Chris explores a shipwreck in the vicinity of Blue Fin

JUST off Zagarbad Island, in a remote area of the southern Red Sea, a Russian trawler languishes in 25 metres of water.

One fellow crew member claims it is just a Russian fishing boat but others believe it to be a scuttled spy vessel. We headed off in new operator Blue o Two’s luxury liveaboard Blue Fin to solve the riddle of the Russian wreck.

A liveaboard is exactly what it says it is – a boat that you live in and dive from. For many years they were the preserve of the British Sub-Aqua Club, but a few years ago liveaboards were infiltrated by recreational PADI divers who wanted to see colourful fish and far-flung reefs without the hassle of returning to shore each day.

Armed with our very own ‘wreck detective,’ Peter Collings – a portly Geordie version of Poirot, complete with dodgy moustache – we headed to the reefs of Egypt’s ‘deep south’.

These stunning southern reefs are inaccessible to the day boats serving the Red Sea resorts. To experience the highlights of the area, and escape the boat congestion around Sharm el-Sheikh and Hurghada, a growing number of recreational divers are choosing to do their diving from a liveaboard.

Dive operators were quick to spot the potential of these scuba softies. Bigger and better boats were built and now the luxury liveaboards really are five-star. Many have DVD players in cabins, some have satellite TV and a few even have whirlpool baths.

Many liveaboard virgins are worried about boredom when not diving but with up to five dives a day available, most divers are happy to relax on the sundeck between dives and catch some rays.

In a week aboard Blue Fin, I struggled to read one book, watch a whole movie or even fill out my dive log. I did manage to log 20 dives, sleep a lot and eat a couple of world-class chocolate mousses, though.

At 39×8.5 metres, the twin-engine boat was big enough to give divers the chance to spread out and it felt very stable, even in choppy seas.

The size and speed of the boat enabled it to cover large distances between sites in comfort. A dive guide can make or break a trip. Our sub-aqua concierge, Kevin Toomey, was a great diving ambassador and made all sorts of exciting discoveries.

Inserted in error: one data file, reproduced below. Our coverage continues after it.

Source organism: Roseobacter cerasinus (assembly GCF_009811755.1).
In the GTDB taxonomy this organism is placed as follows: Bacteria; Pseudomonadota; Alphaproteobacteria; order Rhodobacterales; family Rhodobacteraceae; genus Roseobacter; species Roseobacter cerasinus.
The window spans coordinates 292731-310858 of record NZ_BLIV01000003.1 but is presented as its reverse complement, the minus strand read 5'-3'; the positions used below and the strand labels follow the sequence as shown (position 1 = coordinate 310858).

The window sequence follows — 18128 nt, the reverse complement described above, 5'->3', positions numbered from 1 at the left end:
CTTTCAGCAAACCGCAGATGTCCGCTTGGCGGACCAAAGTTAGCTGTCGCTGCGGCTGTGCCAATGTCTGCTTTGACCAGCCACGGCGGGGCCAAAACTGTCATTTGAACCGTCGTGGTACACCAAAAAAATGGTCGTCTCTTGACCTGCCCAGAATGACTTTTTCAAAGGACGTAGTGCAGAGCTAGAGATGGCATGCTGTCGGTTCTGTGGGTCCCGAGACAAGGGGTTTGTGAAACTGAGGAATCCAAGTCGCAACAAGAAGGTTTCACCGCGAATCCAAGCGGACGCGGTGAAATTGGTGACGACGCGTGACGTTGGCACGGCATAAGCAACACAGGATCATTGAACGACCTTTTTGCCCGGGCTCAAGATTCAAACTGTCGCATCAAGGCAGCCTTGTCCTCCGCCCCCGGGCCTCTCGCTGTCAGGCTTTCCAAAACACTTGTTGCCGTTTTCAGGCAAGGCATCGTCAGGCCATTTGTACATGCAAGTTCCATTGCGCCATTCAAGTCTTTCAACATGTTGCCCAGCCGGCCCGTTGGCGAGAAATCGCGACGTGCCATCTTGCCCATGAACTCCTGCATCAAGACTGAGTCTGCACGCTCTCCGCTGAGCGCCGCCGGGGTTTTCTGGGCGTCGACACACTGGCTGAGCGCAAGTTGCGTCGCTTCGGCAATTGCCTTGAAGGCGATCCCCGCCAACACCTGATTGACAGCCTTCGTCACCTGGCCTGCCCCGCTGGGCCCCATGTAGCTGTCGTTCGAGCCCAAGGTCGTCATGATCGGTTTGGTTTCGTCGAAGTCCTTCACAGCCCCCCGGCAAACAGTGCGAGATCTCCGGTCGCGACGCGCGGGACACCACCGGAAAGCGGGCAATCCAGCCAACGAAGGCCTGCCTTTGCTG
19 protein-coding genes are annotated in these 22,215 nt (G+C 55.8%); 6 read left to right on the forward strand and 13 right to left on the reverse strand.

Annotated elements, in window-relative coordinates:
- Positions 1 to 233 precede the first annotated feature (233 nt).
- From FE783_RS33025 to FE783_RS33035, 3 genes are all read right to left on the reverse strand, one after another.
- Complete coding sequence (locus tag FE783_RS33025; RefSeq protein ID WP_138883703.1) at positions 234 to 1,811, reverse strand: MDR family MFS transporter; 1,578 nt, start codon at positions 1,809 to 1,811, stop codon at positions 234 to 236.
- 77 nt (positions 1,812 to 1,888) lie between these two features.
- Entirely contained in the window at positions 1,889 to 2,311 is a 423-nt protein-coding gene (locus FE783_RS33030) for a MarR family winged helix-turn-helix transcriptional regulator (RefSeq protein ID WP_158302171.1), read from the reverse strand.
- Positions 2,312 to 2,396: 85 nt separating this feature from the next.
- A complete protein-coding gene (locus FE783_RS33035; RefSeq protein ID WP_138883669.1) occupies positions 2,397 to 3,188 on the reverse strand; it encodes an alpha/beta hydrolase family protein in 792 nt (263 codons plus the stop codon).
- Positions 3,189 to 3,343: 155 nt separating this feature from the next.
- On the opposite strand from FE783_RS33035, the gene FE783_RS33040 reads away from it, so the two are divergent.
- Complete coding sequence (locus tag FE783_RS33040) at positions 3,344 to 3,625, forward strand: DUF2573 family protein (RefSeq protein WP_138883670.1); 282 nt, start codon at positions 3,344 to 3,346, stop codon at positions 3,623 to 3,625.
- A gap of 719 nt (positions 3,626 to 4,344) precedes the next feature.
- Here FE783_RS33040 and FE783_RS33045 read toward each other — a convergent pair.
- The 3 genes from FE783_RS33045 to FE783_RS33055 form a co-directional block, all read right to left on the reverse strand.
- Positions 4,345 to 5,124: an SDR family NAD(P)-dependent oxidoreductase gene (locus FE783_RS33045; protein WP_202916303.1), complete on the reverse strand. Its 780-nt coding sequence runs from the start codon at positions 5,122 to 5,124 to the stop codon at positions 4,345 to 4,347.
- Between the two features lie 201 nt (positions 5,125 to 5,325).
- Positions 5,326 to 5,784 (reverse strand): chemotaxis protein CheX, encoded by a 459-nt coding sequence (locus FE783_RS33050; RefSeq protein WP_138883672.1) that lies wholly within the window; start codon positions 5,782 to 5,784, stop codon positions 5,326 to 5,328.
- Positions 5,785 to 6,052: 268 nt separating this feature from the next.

Agents have been slow to jump onto the liveaboard bandwagon but cannot afford to remain complacent about this growing and lucrative sector of the market.

“We find agents lean towards package tours rather than going down the specialist route but we work very closely with agents to dispel any myths associated with liveaboards,” said Blue o Two’s sales and operations manager Natalie Elliot.

“The all-inclusive nature of the product reduces the organisational headache and because it’s a high-end product, commission is good,”

And was the Russian wreck a spy ship? With my dive buddy Paul ‘two-tanks’, who was wearing enough scuba gear to invade a small country, we went scuba-snooping. There’s plenty of circumstantial evidence to suggest the ship wasn’t fishing for marine life: no  nets; enough high–tension cable to wire up the Pentagon; and a mysterious hole in the hull.

For those of you who fancy a spot of sub-aqua sleuthing, Blue Fin will take you to the crime scene. You might not solve the riddle of the Russian wreck but you’ll have great fun trying.


Ship check: Blue Fin

Blue Fin leaves from Port Galib, near Marsa Alam, a three-hour drive south of Hurghada. Clients can either fly to Hurghada or Marsa Alam. Flights, transfers, full-board, including soft drinks, and all diving are included. ???

Life on board
When not diving clients can lounge about on two raft-decks, a forward facing sundeck and an air-conditioned lounge complete with plasma TV screen, surround sound, home cinema system and CD player. ?????

Sleep tight?
There are either twin-bed cabins or spacious double-bed suites with attached bathrooms. Each cabin has a flatscreen TV, a DVD player, and air-conditioning. ????

Food and drink
All meals, snacks, soft drinks, coffee and tea are included. Beers and wine are on sale at a reasonable charge. The food was excellent throughout the trip and special dietary requirements are well catered for. ???

Smiley service?
Attentive and friendly Egyptian crew and a superb dive guide. ?????

Anything else?
There are two experts to take divers close to reefs which are also available for non-divers to swim and snorkel from.  The boat offers various onboard dive courses such as deep diving, photography dives and wreck diving (depending on the itinerary). ????

Recommend it? Definitely. If clients are looking to dive in style and comfort, they need to look no further than Blue Fin.

Total rating: 24/30


Gimme 5: tips for selling liveaboards
  • Point out that liveaboards are fully-inclusive and usually only exclude alcohol and equipment hire.
  • Liveaboards are not the exclusive domain of experienced divers. Tony Backhurst Scuba offers the PADI Open Water course from some liveaboards, where the theory and confined water training has been completed in the UK. 
  • Check the nationality mix with the diving operator – most UK divers want to be on a boat with other English speakers.
  • Check the itinerary matches the client’s wishes as some Red Sea liveaboards only specialise in wreck diving.
  • Stress the advantages of diving in uncrowded waters unreachable by other snorkellers and divers on a day trip.